I am interested in adoption models for technology and business practices—especially for Bitcoin, the first decentralized debit platform to constitute a two-sided network. [Blockchain Credentials]
To understand Bitcoin is to be passionate about the blockchain and its potential for mitigating trust in a manner that is fair, transparent, auditable and maintained. The blockchain demonstrates that in large communities, trust is—and always has been—an exercise in distributed bookkeeping.
Bitcoin is more than a low friction transaction mechanism (even in this respect, it is a winner). It has no less intrinsic value than the dollar. It is already a store of wealth and it is durable. Bitcoin has the potential to supplant many commerce and transaction roles of national and bank currencies as well as all credit and debit transactions.
I am CEO and Co-chair of CRYPSA, the Cryptocurrency Standards Association. I was MC and featured speaker at The Bitcoin Event in New York. In each venue, I discuss adoption models and the use of Bitcoin as a platform for safe, transparent, international commerce, while adding strong privacy protections—even anonymity—for all parties to a transaction.
I research, edit, write and lecture about adoption, like this article and this New York symposium. I write about blockchain, security and privacy for Sophos, Quora, LinkedIN and A Wild Duck (my own Blog). I have been a keynote speaker at major conferences, including in Montreal, Florida and South Africa.
I am the chief architect behind a privacy methodology that has been presented at Google headquarters and at university conferences [video].
How do “free” Internet services protect user privacy in an age of marketing, hacking and NSA vacuuming? How can they demonstrate to users that data is immune from snooping—even internally? Last summer, my work on establishing user trust was featured at the Université de Montréal Privacy Colloquium.
Conventional wisdom dictates that cloud data should be stored at a trusted data center with standards for privacy & security—and in a clearly identified jurisdiction. But convention is outdated. Distributed, peer-to-peer storage is more robust, less susceptible to hacking and—with private key user credentials—impossible to subpoena. With proper architecture (what I call “torrent reacquisition”), it can be fast and transparent.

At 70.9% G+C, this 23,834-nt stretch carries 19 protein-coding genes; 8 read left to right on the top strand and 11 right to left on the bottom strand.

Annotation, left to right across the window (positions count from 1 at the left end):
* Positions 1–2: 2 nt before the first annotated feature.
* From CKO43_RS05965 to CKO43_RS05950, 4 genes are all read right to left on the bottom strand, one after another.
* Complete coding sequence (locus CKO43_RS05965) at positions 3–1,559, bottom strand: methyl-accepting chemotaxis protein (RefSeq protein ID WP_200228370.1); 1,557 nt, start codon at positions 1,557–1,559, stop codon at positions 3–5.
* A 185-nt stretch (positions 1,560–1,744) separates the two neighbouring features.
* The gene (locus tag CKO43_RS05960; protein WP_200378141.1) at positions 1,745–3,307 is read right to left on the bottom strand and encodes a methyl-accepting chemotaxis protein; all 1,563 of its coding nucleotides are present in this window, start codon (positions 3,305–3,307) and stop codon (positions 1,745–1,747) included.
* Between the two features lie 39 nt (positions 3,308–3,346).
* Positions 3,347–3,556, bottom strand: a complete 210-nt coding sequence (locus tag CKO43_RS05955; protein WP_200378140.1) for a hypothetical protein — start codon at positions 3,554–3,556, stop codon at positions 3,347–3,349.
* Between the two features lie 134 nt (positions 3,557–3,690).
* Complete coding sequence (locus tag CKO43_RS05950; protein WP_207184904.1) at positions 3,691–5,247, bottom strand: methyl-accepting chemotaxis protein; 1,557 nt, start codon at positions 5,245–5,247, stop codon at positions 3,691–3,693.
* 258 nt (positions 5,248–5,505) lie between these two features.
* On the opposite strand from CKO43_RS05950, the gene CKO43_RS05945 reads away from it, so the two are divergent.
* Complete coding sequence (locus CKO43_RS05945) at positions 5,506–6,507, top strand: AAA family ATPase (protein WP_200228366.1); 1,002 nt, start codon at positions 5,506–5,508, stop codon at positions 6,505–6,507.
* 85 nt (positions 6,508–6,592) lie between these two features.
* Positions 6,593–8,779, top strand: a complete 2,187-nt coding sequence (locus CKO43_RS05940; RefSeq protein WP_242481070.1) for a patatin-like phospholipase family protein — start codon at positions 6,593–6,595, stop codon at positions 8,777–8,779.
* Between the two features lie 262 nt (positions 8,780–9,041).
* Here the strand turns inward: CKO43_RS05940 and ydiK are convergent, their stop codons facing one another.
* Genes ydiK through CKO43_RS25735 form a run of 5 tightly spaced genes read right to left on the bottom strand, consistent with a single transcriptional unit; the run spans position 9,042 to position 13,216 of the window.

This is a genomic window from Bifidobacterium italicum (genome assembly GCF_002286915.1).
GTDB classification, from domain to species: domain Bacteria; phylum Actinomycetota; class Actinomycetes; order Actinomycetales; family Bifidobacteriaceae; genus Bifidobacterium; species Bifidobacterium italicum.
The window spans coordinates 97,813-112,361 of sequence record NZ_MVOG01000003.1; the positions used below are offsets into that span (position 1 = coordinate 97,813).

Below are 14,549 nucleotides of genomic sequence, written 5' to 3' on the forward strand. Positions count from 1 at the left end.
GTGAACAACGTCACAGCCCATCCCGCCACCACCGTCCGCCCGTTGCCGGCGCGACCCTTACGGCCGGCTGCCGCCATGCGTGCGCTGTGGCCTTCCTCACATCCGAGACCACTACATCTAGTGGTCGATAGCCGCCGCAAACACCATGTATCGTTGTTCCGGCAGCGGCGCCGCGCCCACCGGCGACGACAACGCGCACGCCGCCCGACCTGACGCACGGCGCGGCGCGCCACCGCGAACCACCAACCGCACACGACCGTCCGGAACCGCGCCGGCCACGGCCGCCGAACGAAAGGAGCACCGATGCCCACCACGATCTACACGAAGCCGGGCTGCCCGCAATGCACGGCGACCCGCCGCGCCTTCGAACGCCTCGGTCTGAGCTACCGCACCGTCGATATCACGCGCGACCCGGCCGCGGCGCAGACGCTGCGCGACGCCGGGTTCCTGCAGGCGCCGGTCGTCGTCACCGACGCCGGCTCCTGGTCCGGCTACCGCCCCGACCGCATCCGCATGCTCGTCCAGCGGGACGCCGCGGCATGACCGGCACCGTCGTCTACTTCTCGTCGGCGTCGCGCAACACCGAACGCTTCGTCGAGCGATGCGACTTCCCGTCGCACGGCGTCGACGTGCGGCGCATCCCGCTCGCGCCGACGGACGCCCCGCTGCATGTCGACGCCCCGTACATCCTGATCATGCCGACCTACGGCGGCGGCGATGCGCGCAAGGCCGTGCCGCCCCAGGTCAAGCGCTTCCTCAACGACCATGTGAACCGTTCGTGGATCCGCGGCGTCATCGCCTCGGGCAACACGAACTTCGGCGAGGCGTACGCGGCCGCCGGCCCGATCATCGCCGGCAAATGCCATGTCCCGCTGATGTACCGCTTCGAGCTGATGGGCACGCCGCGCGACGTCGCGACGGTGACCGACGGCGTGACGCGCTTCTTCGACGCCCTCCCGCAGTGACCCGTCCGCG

A few cloud storage providers have baked-in my suggested architecture, but the fulll vision has yet to be adopted. I envision a combination of three novel twists on the existing model: a) A hubless, fully-distributed, P2P storage architecture (no data center); b) Reverse the model: Live cloud with Local/Physical backup); c) Torrent reacquisition to restore data.
The market and methods for specifying a network storage architecture is highly fragmented. Decisions made regarding network layout, and capital equipment will have repercussions into the future. Which architecture is best for a given set of criteria. Which technologies are durable for the long haul: RAID, fiber-bus, load balancing, real-time encryption, hashing, peer matrices, etc. Should the whole project be hosted by a virtual service? I am working toward a standards-based approach for optimizing tradeoffs when specifying a storage architecture: Access speed, fault tolerance, initial cost, ongoing maintenance cost, changing demands, etc.
I hold the patent. The technology was commercialized to various degrees at Vanquish Labs, Microsoft and IronPort.
Unlike traditional phone service, VOIP is an unmetered pipe. Just as with email, a flat billing structure invites SPIT (Spam over IT). Sender risk offers an elegant solution. Use economics to mitigate irrelevant messaging between strangers. It’s new and very bold. Yet, implemented correctly, it is transparent to both recipients and legitimate senders.
What if everyone had their own “Personal Interrupt Value”—calculated in real time based on the number of unrecognized parties who seek to reach you, and how certain each caller is that you really want to hear from them. Now, it gets interesting...